Freeman v. Wells Fargo Bank, N.A., No. 1:2012cv02854 - Document 15 (N.D. Ga. 2013)

Court Description: ORDER granting Defendant's 3 Motion to Dismiss. Signed by Judge Richard W. Story on 6/11/2013. (cem)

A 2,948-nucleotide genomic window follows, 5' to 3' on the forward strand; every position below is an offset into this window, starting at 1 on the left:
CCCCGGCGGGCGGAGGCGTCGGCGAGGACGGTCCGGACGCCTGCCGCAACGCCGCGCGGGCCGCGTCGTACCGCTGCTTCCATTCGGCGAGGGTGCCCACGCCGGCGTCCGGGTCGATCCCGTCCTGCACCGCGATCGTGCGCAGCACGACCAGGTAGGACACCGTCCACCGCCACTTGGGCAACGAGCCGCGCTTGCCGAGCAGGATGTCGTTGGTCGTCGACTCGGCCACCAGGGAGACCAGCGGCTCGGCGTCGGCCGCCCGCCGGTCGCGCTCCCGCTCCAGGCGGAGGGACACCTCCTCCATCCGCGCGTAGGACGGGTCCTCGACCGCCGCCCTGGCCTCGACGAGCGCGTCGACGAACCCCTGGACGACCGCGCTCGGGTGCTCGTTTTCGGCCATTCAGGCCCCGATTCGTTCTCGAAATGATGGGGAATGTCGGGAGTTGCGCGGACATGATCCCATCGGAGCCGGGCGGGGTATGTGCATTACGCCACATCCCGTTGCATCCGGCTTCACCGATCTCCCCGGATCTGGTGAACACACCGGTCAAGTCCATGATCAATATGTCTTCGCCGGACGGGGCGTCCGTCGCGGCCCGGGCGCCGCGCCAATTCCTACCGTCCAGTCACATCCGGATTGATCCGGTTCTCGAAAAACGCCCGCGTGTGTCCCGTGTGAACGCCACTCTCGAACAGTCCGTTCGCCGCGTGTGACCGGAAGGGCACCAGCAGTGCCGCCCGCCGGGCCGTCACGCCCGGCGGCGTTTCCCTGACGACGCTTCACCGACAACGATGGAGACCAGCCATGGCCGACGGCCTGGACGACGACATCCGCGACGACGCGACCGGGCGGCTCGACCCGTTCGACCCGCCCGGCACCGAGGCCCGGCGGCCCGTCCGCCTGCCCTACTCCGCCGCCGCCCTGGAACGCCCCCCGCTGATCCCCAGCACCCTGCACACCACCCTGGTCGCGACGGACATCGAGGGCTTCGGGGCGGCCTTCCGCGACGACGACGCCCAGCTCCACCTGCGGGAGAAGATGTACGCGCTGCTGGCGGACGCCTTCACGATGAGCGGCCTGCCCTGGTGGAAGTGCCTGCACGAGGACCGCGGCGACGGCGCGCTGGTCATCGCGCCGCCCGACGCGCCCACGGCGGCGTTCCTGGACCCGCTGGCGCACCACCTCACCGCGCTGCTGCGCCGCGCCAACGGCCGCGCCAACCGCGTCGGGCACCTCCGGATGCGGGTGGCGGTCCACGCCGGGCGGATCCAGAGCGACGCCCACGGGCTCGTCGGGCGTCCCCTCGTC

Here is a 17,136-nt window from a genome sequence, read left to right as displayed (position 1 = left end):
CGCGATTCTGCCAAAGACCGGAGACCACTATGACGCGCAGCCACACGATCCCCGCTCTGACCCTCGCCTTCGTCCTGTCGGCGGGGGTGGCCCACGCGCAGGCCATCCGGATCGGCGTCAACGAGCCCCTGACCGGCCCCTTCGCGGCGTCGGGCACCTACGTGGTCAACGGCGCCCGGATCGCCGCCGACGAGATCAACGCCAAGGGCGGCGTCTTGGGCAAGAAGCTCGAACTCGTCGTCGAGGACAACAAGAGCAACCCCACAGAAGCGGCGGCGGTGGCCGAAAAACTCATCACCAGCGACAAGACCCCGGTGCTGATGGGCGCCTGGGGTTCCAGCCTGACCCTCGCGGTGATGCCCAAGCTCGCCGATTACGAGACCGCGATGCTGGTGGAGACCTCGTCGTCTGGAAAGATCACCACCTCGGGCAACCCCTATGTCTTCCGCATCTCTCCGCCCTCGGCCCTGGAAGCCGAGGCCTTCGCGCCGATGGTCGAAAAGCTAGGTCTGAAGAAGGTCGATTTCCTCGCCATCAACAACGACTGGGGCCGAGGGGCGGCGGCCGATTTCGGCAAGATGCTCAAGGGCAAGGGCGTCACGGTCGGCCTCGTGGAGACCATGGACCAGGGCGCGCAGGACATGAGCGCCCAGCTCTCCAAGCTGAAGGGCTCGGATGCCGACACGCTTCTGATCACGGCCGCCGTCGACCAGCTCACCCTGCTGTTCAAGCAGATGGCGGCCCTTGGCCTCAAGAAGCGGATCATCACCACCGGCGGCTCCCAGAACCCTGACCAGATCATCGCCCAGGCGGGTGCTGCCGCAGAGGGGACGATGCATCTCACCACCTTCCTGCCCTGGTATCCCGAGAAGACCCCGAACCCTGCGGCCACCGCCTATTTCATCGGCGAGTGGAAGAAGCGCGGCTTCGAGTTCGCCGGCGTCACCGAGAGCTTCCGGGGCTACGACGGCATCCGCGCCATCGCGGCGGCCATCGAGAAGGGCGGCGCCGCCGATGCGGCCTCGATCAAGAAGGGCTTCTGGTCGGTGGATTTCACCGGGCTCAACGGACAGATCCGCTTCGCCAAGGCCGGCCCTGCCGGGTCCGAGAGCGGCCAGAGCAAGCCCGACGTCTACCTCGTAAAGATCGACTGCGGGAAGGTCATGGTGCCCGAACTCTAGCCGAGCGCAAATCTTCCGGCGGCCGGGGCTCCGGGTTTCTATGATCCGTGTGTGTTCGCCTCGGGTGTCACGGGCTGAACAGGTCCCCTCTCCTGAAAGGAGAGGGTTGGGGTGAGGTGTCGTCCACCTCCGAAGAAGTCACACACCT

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Freeman v. Wells Fargo Bank, N.A. Doc. 15 IN THE UNITED STATES DISTRICT COURT FOR THE NORTHERN DISTRICT OF GEORGIA ATLANTA DIVISION RODDY FREEMAN, : : : : : : : : : : Plaintiff, v. WELLS FARGO BANK, N.A., Defendant. CIVIL ACTION NO. 1:12-CV-2854-RWS ORDER This case is before the Court on Defendant’s1 Motion to Dismiss, or, in the Alternative, Motion to Stay Proceedings [3].2 After reviewing the record, the Court enters the following Order. 1 The Complaint names Wells Fargo Bank, N.A. as Defendant. Wells Fargo files this motion not in its individual capacity, but solely as Trustee for RMAC REMIC Trust, Series 2010-3. 2 On March 22, 2013, the Court stayed this action pending resolution by the Georgia Supreme Court of issues relevant to the case. Those issues have now been resolved and Defendant’s Motion to Dismiss is ripe for consideration. AO 72A (Rev.8/82) Background The subject of this action is real property located at 6883 Glen Cove Lane, Stone Mountain, Georgia 30087 (“Property”).3 Purchase of the Property was financed by a Promissory Note (“Note”) with J.P. Morgan Chase Bank, N.A. (“JP Morgan”) in the amount of $153,000. The loan was secured by a Security Deed executed on October 17, 2007, in favor of JP Morgan. (Security Deed, Dkt. [1-1] at 13 of 52.) JP Morgan subsequently transferred its interest in the Security Deed to Chase Home Financing, LLC (“Chase”). (First Assignment, Dkt. [1-1] at 40 of 52.) Chase, in turn, assigned the Security Deed to Wells Fargo Bank, N.A., not in its individual capacity, but solely as trustee for RMAC REMIC Trust, Series 2010-3. (Second Assignment, Dkt. [1-1] at 43 of 52.) No other assignment of the Security Deed has been recorded. In 2011, Plaintiff fell behind on his mortgage payments. On July 27, 2011, he received a foreclosure notice from McCalla Raymer, LLC indicating that a foreclosure sale was scheduled for the first Tuesday of September 2011. (Notice of Foreclosure, Dkt. [1-1] at 46 of 52.) The foreclosure notice listed 3 Unless otherwise noted, the factual background is taken from Plaintiff’s Complaint. As the Court must at the motion to dismiss phase, it accepts as true all well-pleaded facts in the Complaint. 2 AO 72A (Rev.8/82) Rushmore Loan Management Services, LLC (“Rushmore”) as the entity with “full authority to negotiate, amend, and modify all terms of the mortgage with the debtor.” (Id. at 47 of 52.) The notice provides the contact information for Rushmore. (Id.) Wells Fargo conducted a foreclosure sale on September 6, 2011. Plaintiff filed this action on July 5, 2012, in the Superior Court of Dekalb County, Georgia. On August 17, 2012, Defendant removed the suit to this Court pursuant to 28 U.S.C. §§ 1332, 1441(a), and 1446(b). (Notice of Removal, Dkt. [1].) Plaintiff alleges that Defendant violated Georgia’s foreclosure notice law, O.C.G.A. § 44-14-162.2, and seeks compensatory and punitive damages, and attorney’s fees and costs. Defendant moves to dismiss the Complaint under Federal Rule of Civil Procedure (“Rule”) 12(b)(6). Discussion I. Legal Standard - Motion to Dismiss Rule 8(a)(2) requires that a pleading contain a “short and plain statement of the claim showing that the pleader is entitled to relief.” While this pleading standard does not require “detailed factual allegations,” mere labels and conclusions or “a formulaic recitation of the elements of a cause of action will 3 AO 72A (Rev.8/82) not do.” Ashcroft v. Iqbal, 556 U.S. 662, 678 (2009) (quoting Bell Atl. Corp. v. Twombly, 550 U.S. 544, 555 (2007)). In order to withstand a motion to dismiss, “a complaint must contain sufficient factual matter, accepted as true, to ‘state a claim to relief that is plausible on its face.’” Id. (quoting Twombly, 550 U.S. at 570). A complaint is plausible on its face when the plaintiff pleads factual content necessary for the court to draw the reasonable inference that the defendant is liable for the conduct alleged. Id. “At the motion to dismiss stage, all well-pleaded facts are accepted as true, and the reasonable inferences therefrom are construed in the light most favorable to the plaintiff.” Bryant v. Avado Brands, Inc., 187 F.3d 1271, 1273 n.1 (11th Cir. 1999). However, the same does not apply to legal conclusions set forth in the complaint. Sinaltrainal v. Coca-Cola Co., 578 F.3d 1252, 1260 (11th Cir. 2009) (citing Iqbal, 129 S. Ct. at 1949). “Threadbare recitals of the elements of a cause of action, supported by mere conclusory statements, do not suffice.” Iqbal, 556 U.S. at 678. Furthermore, the court does not “accept as true a legal conclusion couched as a factual allegation.” Twombly, 550 U.S. at 555. 4 AO 72A (Rev.8/82) “The district court generally must convert a motion to dismiss into a motion for summary judgment if it considers materials outside the complaint.” D.L. Day v. Taylor, 400 F.3d 1272, 1275-76 (11th Cir. 2005); see also Fed. R. Civ. P. 12(d). However, documents attached to a complaint are considered part of the complaint. Fed. R. Civ. P. 10(c). Documents “need not be physically attached to a pleading to be incorporated by reference into it; if the document’s contents are alleged in a complaint and no party questions those contents, [the court] may consider such a document,” provided it is central to the plaintiff’s claim. D.L. Day, 400 F.3d at 1276. At the motion to dismiss phase, the Court may also consider “a document attached to a motion to dismiss . . . if the attached document is (1) central to the plaintiff’s claim and (2) undisputed.” Id. (citing Horsley v. Feldt, 304 F.3d 1125, 1134 (11th Cir. 2002)). “‘Undisputed’ means that the authenticity of the document is not challenged.” Id. II. Analysis “Georgia law requires a plaintiff asserting a claim of wrongful foreclosure to establish a legal duty owed to it by the foreclosing party, a breach of that duty, a causal connection between the breach of that duty and the injury it sustained, and damages.” Heritage Creek Dev. Corp. v. Colonial Bank, 601 5 AO 72A (Rev.8/82) S.E.2d 842, 844 (Ga. Ct. App. 2004) (citing Calhoun v. First Nat’l Bank v. Dickens, 443 S.E.2d 837 (Ga. 1994)). The two issues before the Court are (1) whether notice of the foreclosure sale was proper and, (2) whether Plaintiff has sufficiently pled causation. A. Notice Foreclosure notice requirements are governed by O.C.G.A. § 44-14162.2. Section 44-14-162.2 reads: Notice of the initiation of proceedings to exercise a power of sale in a mortgage, security deed, or other lien contract shall be given to the debtor by the secured creditor no later than 30 days before the date of the proposed foreclosure. Such notice shall be in writing, shall include the name, address, and telephone number of the individual or entity who shall have full authority to negotiate, amend, and modify all terms of the mortgage with the debtor . . . . (emphasis added). Plaintiff alleges that Defendant, not Rushmore, was the secured creditor with full authority to negotiate, amend, and modify the mortgage, and “failure to include [Defendant] on the foreclosure notice is a material deficiency that renders the notice invalid.” (Complaint, Dkt. [1-1] ¶¶ 20-29.) Defendant maintains, however, that the notice complied (or 6 AO 72A (Rev.8/82) substantially complied) with the requirements under § 44-14-162.2. (Def.’s MTD Br., Dkt. [3-1] at 6-19.) The Georgia Supreme Court recently addressed § 44-14-162.2's requirements in You v. JP Morgan Chase Bank, N.A., ___ S.E.2d ___, 2013 WL 2152562, at *6 (Ga. May 20, 2013). According to the state court, the statute requires only that the entity with full authority to negotiate, amend, and modify the mortgage be identified. Id. It elaborated: If that individual or entity is the holder of the security deed, then the deed holder must be identified in the notice; if that individual or entity is the note holder, then the note holder must be identified. If that individual or entity is someone other than the deed holder or the note holder, such as an attorney or servicing agent, then that person or entity must be identified. The statute requires no more and no less. Id. The court also held that “the required notice need not expressly identify the foreclosing party as the ‘secured creditor.’” Id. Here, the foreclosure notice identified Rushmore as the entity with “full authority to negotiate, amend, and modify all terms of the mortgage with the debtor,” and provided the requisite contact information for Rushmore. (Notice of Foreclosure, Dkt. [1-1] at 47 of 52.) Under You, it does not matter whether 7 AO 72A (Rev.8/82) Rushmore was holder of the Note, holder of the Security Deed, a “secured creditor,” or none of the above. It does matter, however, whether Rushmore did in fact have the authority to negotiate, amend and modify Plaintiff’s mortgage. Plaintiff maintains that Defendant, not Rushmore, had that authority and therefore, the proper entity was not identified. (Complaint, Dkt. [1-1] at ¶¶ 2029.) The Court finds that, at the motion to dismiss phase, Plaintiff’s allegations are sufficient to show improper notice under O.C.G.A. § 44-14-162.2. B. Causation Next, Defendant argues that even if the notice was deficient, Plaintiff cannot show that improper notice caused his alleged damages. (Def.’s MTD Br., Dkt. [3-1] at 6-19.) Plaintiff alleges that Defendant’s “failure to comply with the statutory requirements . . . has caused actual damage to the Plaintiff in an amount to be determined.” (Complaint, Dkt. [1-1] ¶ 30.) Further, he argues, the improper notice “resulted in Plaintiff losing title and all equity in his home as well as additional expenses including relocation costs, attorney fees, court charges and credit damage.” (Id. ¶ 31.) Finally, Plaintiff claims: “Had Defendant properly listed the proper secured creditor, and not just the servicer, in the foreclosure notice, Plaintiff could have, and would have, been able to take 8 AO 72A (Rev.8/82) affirmative steps to cancel or postpone the pending sale such as working something out with the entity that actually owned and/or insured the mortgage.” (Id. ¶ 34.) Defendant counters that Plaintiff’s failure to make his mortgage payments, not any wrongdoing on Defendant’s part, caused Plaintiff’s injuries. (Def.’s MTD Br., Dkt. [3-1] at 7-8.) The Court agrees with Defendant. “To plead causation, Plaintiff must allege that his injury was caused by the acts and omissions of Defendant [Wells Fargo].” Warque v. Taylor, Bean, & Whitaker Mortg. Corp., No. 1:09-CV1906-ODE-CCH, 2010 WL 9474634, at *5 (N.D. Ga. July 30, 2010); see also Heritage Creek, 601 S.E.2d at 844-45 (finding that the plaintiff’s own acts and omissions caused the alleged injuries where the plaintiff: defaulted on the loan, failed to cure the default, received a foreclosure notice, and did not bid on the property at the foreclosure sale).4 Plaintiff admits that he was in default and 4 Plaintiff argues that tender is not required in a wrongful foreclosure action seeking damages (unlike actions seeking equitable relief). (Pl.’s Resp. Br., Dkt. [5] at 4-6.) The Court finds that Plaintiff’s argument and authority miss the mark. The larger issue here is causation; namely, did Plaintiff’s alleged injuries – loss of title and equity, relocation costs, legal fees and costs, etc. – result from his own failure to pay his mortgage or from some act or omission by Defendant? Causation is an essential element of any tort claim, including a claim for wrongful foreclosure, regardless of the remedy sought. 9 AO 72A (Rev.8/82) does not contest Wells Fargo’s authority to foreclose under the Security Deed. Plaintiff’s alleged damages (relocation expenses, attorney’s fees, courts costs, and loss of title and equity in the Property) flow from his own failure to make payments, which resulted in foreclosure. The Court is also not persuaded by Plaintiff’s argument that he could have or would have sought a loan modification if the proper entity had been identified on the foreclosure notice. Wells Fargo was under no obligation to modify Plaintiff’s loan, and Plaintiff has given no indication that he had reason to believe a modification would have been granted. Furthermore, entering into modification negotiations would not have excused Plaintiff from making payments under the terms of the Note and Security Deed. Consequently, the Court agrees with Defendant that Plaintiff has not sufficiently pled causation. Conclusion Based on the foregoing, Defendant’s Motion to Dismiss [3] is GRANTED. SO ORDERED, this 11th day of June, 2013. ________________________________ RICHARD W. STORY United States District Judge 10 AO 72A (Rev.8/82)